What: The latest gallery to open in Dempsey is the sister gallery of Spain’s Barnadas Huang, a 1,500 sq. ft. space that offers some of the best in European art. “We brought the gallery to Singapore because we thought there was a gap in the market when it came to contemporary European art,” says partner Abigail Wong.

Who: A staple of both veterans and emerging European artists, including names like Fernando Adam, Jesus Curia, Marc Jesus, Joan Longas and Gabriel Schmitz. Currently on show is The Real Barcelona. Works are priced from $500 upwards.

Why: Apart from one-off shows, there has never been such a huge and diverse collection of European artists under one roof in Singapore.

Where: 22 Dempsey Rd., 6635-4707,

When: Open Mon-Fri 11am-8pm, Sat 10am-8pm, Sun 10am-6pm.

Editions by Collectors Contemporary

What: The second outpost by gallerist and collector Gary Sng—of Collectors Contemporary fame—which opened three weeks ago (official opening in January), is located inside an apartment building off Orchard Road, boasting an urban, industrial setting. “We have been discussing opening another space for a long time,” says Sng. “The place has a very relaxed environment. It makes me feel like I’m back in Los Angeles. This is a casual space so it feels more welcoming for novice art collectors, while our original gallery space at Jalan Kilang Barat will continue to offer original works in the secondary market.”

Who: As its name suggests, the gallery mainly carries prints, silk-screened pieces and art-related merchandize from great art names like Gilbert & George, Robert Mapplethorpe, Andy Warhol and Takashi Murakami, just to name a few ($58 upwards). “Our other space feels like a museum, while this one feels like a museum shop, to put it simply,” says Sng.

Why: For those who can’t afford to buy the real thing, these editioned pieces are as good as they get. It’s like the Affordable Art Fair, all year round.

Where: #01-21 Park House, 21 Orchard Blvd., 6235-2110.

When: Open Tue-Sun 11am-7pm.

Gramercy Art

What: A three-week-old, two-story, 3,000 sq. ft. contemporary art space currently hosting a solo show by revered Spanish-American Neo-Expressionist artist Domingo Zapata. Located in River Valley, it will continue to stage shows by both established and new local artists over the next few months, as well as host art residencies. CEO Malini Murjani says, “We are not only looking to function as a space for artists to get their works out but are working towards becoming the platform that connects Singapore’s art scene to the US’s where Gramercy’s main outpost is currently located.”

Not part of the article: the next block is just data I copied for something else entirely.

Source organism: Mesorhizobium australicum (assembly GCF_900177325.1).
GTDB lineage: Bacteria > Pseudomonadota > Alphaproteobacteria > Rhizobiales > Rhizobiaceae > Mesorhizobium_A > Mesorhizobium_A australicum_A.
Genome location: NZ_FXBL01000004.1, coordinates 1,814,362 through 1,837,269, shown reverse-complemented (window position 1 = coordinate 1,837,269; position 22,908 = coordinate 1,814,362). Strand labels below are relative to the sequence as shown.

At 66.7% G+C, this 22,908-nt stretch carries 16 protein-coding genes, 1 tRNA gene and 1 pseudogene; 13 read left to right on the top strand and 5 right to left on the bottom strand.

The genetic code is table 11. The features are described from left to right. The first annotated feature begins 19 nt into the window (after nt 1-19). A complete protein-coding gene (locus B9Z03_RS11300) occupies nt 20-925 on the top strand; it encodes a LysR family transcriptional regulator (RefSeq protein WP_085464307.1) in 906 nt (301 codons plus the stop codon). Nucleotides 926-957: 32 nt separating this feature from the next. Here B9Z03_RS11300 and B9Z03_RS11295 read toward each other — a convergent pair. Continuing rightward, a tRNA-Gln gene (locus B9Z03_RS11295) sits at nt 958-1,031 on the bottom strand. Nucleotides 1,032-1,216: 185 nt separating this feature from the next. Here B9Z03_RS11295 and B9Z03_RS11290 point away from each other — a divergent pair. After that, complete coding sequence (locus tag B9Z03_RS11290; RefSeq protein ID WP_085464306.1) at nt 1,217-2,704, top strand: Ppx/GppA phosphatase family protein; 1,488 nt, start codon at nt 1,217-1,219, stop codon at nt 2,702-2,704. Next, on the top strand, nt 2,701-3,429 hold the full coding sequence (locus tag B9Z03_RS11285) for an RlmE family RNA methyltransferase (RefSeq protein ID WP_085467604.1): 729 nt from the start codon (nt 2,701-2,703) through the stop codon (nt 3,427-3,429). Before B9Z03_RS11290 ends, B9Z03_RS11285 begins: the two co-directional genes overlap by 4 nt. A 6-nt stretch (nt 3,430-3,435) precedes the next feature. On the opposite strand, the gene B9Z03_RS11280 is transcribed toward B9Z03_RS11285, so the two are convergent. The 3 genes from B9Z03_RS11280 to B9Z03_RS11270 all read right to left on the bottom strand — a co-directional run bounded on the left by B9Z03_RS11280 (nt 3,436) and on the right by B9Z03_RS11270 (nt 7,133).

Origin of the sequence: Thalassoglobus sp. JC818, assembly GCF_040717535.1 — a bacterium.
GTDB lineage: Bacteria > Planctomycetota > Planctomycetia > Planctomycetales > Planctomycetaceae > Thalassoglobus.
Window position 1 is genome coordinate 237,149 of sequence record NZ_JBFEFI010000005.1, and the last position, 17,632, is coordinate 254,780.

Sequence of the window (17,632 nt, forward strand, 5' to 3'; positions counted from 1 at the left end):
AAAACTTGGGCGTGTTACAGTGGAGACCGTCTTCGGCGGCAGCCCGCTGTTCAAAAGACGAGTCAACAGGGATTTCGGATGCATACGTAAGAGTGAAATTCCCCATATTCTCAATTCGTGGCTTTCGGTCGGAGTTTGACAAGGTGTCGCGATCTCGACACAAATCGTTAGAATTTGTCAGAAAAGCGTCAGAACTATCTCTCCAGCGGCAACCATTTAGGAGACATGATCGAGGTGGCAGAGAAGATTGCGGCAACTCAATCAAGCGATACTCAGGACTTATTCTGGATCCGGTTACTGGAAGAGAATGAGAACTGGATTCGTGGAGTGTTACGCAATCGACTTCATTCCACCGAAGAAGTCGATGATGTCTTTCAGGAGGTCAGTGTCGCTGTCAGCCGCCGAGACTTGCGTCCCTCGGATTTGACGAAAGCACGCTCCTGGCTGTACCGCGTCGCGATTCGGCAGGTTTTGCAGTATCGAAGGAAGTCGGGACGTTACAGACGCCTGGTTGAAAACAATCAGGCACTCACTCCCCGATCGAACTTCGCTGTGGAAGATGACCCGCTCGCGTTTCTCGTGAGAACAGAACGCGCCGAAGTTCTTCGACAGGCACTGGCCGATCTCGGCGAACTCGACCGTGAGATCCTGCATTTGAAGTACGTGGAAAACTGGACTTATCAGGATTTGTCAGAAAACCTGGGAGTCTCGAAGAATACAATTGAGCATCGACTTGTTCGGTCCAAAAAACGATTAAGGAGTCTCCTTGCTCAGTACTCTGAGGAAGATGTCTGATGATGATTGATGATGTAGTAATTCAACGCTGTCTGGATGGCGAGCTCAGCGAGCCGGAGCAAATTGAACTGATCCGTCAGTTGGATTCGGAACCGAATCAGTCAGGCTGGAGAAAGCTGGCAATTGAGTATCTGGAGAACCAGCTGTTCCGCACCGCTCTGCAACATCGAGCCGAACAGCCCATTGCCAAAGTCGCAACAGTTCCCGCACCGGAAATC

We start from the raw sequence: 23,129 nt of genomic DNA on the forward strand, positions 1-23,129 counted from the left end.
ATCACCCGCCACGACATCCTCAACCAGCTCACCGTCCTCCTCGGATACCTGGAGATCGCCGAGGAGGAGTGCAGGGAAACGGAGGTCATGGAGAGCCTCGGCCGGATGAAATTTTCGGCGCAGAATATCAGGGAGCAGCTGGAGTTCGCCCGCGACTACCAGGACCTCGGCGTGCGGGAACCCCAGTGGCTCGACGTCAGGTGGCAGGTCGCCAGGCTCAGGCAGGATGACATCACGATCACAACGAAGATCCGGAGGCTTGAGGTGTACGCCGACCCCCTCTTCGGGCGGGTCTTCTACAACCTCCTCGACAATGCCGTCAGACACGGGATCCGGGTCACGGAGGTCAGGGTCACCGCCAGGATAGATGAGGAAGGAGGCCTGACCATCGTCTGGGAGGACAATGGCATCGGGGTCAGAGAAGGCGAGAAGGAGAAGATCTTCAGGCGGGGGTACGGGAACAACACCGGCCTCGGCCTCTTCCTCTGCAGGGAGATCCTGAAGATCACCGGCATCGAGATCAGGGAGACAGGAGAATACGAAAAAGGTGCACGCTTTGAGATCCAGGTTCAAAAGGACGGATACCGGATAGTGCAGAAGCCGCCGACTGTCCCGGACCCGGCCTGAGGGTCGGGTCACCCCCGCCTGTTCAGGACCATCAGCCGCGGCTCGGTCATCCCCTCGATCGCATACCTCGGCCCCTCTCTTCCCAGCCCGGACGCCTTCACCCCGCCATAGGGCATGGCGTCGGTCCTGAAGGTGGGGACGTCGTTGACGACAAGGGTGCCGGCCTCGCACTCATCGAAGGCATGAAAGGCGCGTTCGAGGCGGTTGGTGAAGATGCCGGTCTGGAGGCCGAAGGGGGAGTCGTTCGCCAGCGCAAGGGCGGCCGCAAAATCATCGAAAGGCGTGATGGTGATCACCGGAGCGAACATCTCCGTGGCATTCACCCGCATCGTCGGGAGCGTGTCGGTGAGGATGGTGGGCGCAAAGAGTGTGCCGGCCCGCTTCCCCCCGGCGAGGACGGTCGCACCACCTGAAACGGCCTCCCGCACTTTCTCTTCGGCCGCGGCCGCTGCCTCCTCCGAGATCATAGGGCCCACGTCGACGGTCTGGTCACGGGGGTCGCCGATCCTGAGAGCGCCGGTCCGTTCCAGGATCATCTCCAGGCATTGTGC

Who: Keen art enthusiasts will be thrilled to see Zapata’s works for the first time here—all 40 pieces of it—featuring his signature mixed-media, collage and graffiti-infused figurative paintings ($13,000 upwards).

Why: Finally, a noteworthy art gallery around one of our favourite hoods to complete the shopping experience.

Where: 81 Kim Yan Rd.

When: Daily 10am-8pm.

Fat Gallery

What: Set up by veteran gallerist Jennifer Soen in October, this contemporary art space is a breath of fresh air, at the newly revamped Suntec City Mall, with its wide open layout and calming, whitewashed ambiance.

Who: The gallery currently carries pieces by a wide array of local and Asian artists including China’s Liu Feng Hua, Taiwan’s Yang Tze Yun, Japan’s Masato Shigemori and Singapore’s Sonny Liew ($55 upwards).

Why: The diverse styles and mediums featured here will make you want to come back for more.

Where: #02-381/382 Suntec City Mall, 3 Temasek Blvd., 6336-3972.  

When: Open daily 10:30am-9:30pm.

Don't miss these five ongoing visual arts exhibitions and check out our list of not-to-be-missed marquee art events for Singapore Art Week 2014!